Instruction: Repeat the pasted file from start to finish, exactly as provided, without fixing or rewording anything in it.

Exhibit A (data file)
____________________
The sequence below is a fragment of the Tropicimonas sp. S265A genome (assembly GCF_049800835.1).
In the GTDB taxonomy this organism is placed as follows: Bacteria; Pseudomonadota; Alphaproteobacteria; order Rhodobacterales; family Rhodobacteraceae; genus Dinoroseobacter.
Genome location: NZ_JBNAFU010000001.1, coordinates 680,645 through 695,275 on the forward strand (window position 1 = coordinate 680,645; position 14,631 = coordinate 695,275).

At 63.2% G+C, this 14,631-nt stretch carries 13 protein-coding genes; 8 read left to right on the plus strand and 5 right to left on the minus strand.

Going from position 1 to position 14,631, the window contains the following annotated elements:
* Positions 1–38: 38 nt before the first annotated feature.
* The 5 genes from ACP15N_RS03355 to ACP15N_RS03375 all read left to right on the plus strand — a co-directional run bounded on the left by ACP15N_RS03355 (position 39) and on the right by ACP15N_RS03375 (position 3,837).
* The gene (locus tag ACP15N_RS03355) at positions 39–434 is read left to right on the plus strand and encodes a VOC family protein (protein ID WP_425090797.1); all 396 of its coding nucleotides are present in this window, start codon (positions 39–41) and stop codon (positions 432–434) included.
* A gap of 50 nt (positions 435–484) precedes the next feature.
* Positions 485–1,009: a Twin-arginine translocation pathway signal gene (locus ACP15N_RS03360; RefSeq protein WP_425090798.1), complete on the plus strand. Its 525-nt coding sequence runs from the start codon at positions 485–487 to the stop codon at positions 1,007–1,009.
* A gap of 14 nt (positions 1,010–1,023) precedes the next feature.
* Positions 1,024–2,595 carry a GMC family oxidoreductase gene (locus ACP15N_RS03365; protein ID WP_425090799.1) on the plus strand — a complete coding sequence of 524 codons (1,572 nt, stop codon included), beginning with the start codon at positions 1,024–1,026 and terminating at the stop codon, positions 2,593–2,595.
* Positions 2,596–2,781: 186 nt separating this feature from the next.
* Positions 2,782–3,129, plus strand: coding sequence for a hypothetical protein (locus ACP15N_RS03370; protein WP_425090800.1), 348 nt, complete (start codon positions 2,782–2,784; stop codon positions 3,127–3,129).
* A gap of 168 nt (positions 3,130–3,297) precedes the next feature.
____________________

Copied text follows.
The sequence below is a fragment of the Tropicimonas sp. S265A genome (assembly GCF_049800835.1).
In the GTDB taxonomy this organism is placed as follows: Bacteria; Pseudomonadota; Alphaproteobacteria; order Rhodobacterales; family Rhodobacteraceae; genus Dinoroseobacter.
Genome location: NZ_JBNAFU010000001.1, coordinates 680,645 through 695,275 on the forward strand (window position 1 = coordinate 680,645; position 14,631 = coordinate 695,275).

At 63.2% G+C, this 14,631-nt stretch carries 13 protein-coding genes; 8 read left to right on the plus strand and 5 right to left on the minus strand.

Going from position 1 to position 14,631, the window contains the following annotated elements:
* Positions 1–38: 38 nt before the first annotated feature.
* The 5 genes from ACP15N_RS03355 to ACP15N_RS03375 all read left to right on the plus strand — a co-directional run bounded on the left by ACP15N_RS03355 (position 39) and on the right by ACP15N_RS03375 (position 3,837).
* The gene (locus tag ACP15N_RS03355) at positions 39–434 is read left to right on the plus strand and encodes a VOC family protein (protein ID WP_425090797.1); all 396 of its coding nucleotides are present in this window, start codon (positions 39–41) and stop codon (positions 432–434) included.
* A gap of 50 nt (positions 435–484) precedes the next feature.
* Positions 485–1,009: a Twin-arginine translocation pathway signal gene (locus ACP15N_RS03360; RefSeq protein WP_425090798.1), complete on the plus strand. Its 525-nt coding sequence runs from the start codon at positions 485–487 to the stop codon at positions 1,007–1,009.
* A gap of 14 nt (positions 1,010–1,023) precedes the next feature.
* Positions 1,024–2,595 carry a GMC family oxidoreductase gene (locus ACP15N_RS03365; protein ID WP_425090799.1) on the plus strand — a complete coding sequence of 524 codons (1,572 nt, stop codon included), beginning with the start codon at positions 1,024–1,026 and terminating at the stop codon, positions 2,593–2,595.
* Positions 2,596–2,781: 186 nt separating this feature from the next.
* Positions 2,782–3,129, plus strand: coding sequence for a hypothetical protein (locus ACP15N_RS03370; protein WP_425090800.1), 348 nt, complete (start codon positions 2,782–2,784; stop codon positions 3,127–3,129).
* A gap of 168 nt (positions 3,130–3,297) precedes the next feature.